Wednesday, May 11, 2011

Diversifying Your Risk

Now that you have learned a little bit about stocks and bonds and since we are on the topic of risk, let me go on to probably the number one issue you should address before starting: risk management.  You often hear that the stock market is risky and it is much better to put your money in a safe bank account.  However, I would argue that prepared correctly, the stock market is actually much better suited to guarantee a more prosperous future for you.  The main tool that you use to manage the risk you take on is diversification.

Let's take a simple exercise.  If I offered you the chance to play a game where I'll flip a fair coin, and if it lands heads you win $20 and if it lands tails you get nothing and the game costs $5 to play, how many times would you want to play it?  Probably as many times as you can.  Why?  Because the expected value of the winnings is $10 (50% * $20 + 50% * $0) and the cost to play is only $5.  Although technically, you should play the game even if you were only allowed to play once, it is much more assured that in the long-run you will make $5 on average each time you play.  Playing the game once is risky, but the payoffs when you do win should more than make up for the losses if you play many rounds.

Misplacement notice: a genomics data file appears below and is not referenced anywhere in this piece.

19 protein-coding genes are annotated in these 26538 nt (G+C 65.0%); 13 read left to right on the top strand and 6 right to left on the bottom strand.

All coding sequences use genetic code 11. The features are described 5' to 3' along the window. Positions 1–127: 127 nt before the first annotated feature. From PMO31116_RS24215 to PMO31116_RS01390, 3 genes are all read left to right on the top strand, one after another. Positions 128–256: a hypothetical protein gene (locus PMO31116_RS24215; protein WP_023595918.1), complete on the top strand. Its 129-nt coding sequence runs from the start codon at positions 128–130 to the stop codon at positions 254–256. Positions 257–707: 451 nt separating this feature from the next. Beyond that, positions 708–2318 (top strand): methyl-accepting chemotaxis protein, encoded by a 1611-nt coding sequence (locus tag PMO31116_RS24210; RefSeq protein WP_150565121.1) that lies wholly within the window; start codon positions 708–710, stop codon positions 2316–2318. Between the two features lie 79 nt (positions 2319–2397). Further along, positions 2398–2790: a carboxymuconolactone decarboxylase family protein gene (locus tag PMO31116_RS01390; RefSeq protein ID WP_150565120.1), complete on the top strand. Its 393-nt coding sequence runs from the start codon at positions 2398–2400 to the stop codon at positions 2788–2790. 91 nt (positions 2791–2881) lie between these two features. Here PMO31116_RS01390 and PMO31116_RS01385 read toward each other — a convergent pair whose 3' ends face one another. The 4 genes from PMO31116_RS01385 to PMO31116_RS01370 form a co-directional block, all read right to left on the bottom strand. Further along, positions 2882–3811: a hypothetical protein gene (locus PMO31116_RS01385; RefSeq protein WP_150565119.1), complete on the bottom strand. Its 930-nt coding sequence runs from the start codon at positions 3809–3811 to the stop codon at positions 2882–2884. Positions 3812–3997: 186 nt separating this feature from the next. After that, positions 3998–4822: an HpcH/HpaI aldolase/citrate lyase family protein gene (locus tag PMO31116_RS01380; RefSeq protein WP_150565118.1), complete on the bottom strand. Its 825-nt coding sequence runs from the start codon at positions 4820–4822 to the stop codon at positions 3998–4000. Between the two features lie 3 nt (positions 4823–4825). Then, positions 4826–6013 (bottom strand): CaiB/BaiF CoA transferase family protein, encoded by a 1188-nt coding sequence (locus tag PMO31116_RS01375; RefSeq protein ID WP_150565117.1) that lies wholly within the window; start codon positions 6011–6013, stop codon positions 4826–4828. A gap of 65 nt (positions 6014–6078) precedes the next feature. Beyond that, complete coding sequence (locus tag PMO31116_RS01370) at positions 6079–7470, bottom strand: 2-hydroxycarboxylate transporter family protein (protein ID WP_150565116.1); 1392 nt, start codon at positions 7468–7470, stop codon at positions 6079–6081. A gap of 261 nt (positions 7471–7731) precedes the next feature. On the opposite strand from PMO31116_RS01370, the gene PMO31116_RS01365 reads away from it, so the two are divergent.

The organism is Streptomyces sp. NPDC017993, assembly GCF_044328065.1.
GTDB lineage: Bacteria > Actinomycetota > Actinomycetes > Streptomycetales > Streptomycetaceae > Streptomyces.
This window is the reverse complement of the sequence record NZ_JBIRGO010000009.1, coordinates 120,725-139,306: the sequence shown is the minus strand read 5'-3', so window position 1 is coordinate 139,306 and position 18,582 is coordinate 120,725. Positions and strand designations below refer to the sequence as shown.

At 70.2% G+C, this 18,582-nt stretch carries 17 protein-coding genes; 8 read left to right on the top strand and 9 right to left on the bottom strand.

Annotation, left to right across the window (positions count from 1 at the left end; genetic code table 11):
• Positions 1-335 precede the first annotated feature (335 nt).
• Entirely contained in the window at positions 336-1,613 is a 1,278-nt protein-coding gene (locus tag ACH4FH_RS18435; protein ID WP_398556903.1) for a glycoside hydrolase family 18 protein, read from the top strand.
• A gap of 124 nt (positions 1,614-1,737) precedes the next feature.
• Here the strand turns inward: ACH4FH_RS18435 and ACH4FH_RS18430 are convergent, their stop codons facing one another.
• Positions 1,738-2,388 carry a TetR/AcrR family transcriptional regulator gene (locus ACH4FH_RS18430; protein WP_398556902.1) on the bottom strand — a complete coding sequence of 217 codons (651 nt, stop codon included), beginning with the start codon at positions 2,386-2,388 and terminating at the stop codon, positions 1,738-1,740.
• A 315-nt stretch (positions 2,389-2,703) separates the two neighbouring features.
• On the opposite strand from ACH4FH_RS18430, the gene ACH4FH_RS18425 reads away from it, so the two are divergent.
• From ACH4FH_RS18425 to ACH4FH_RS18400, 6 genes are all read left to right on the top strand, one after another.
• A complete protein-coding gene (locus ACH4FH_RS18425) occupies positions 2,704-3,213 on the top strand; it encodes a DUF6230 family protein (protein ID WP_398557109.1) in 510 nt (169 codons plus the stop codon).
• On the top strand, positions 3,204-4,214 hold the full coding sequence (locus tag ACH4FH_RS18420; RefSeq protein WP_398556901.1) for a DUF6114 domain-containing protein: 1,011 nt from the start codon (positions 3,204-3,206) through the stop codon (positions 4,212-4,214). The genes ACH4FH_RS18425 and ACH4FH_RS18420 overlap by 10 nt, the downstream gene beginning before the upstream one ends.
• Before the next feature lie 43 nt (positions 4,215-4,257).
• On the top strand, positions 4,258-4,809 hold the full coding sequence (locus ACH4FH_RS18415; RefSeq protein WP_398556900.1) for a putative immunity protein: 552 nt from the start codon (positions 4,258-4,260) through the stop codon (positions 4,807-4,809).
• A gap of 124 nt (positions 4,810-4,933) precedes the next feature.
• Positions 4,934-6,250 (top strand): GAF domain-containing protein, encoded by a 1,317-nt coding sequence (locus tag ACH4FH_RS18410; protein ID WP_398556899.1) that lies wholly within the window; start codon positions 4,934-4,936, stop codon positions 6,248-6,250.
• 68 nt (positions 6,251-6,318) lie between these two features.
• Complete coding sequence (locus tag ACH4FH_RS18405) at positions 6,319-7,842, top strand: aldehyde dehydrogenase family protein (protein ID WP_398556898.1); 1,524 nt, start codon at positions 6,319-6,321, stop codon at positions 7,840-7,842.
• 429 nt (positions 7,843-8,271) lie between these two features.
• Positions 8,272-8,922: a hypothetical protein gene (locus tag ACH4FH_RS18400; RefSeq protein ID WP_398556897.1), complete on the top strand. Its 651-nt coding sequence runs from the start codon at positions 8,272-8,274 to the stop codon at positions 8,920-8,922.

The same can be thought of for stocks.  If you put your money into one stock and it happens to do poorly, you would have lost a lot of your savings.  However, putting your money into multiple stocks diversifies the risk, as if you were playing the coin flip game multiple times.  There is a more logical mathematical proof of decreasing the risk because variance of the outcome goes down as you increase the number of stocks you own, but I won't go into detail unless a lot of readers want to hear about it.  The main idea is to, like the old saying, not put all your eggs in one basket.

The main takeaway is that you are probably as diversified as you can be by having 30 or more unique assets that are different in terms of market capitalization, industry sector, and asset class.  I will go over these more in detail later on, but hopefully my example was clear enough to demonstrate how preferable it is to have a diversified portfolio when thinking about investing since you limit your exposure to the extreme cases and try to aim for a guaranteed return.  We will next take a look at how, as a whole, stocks have given a very consistent return on investment over the long-run.

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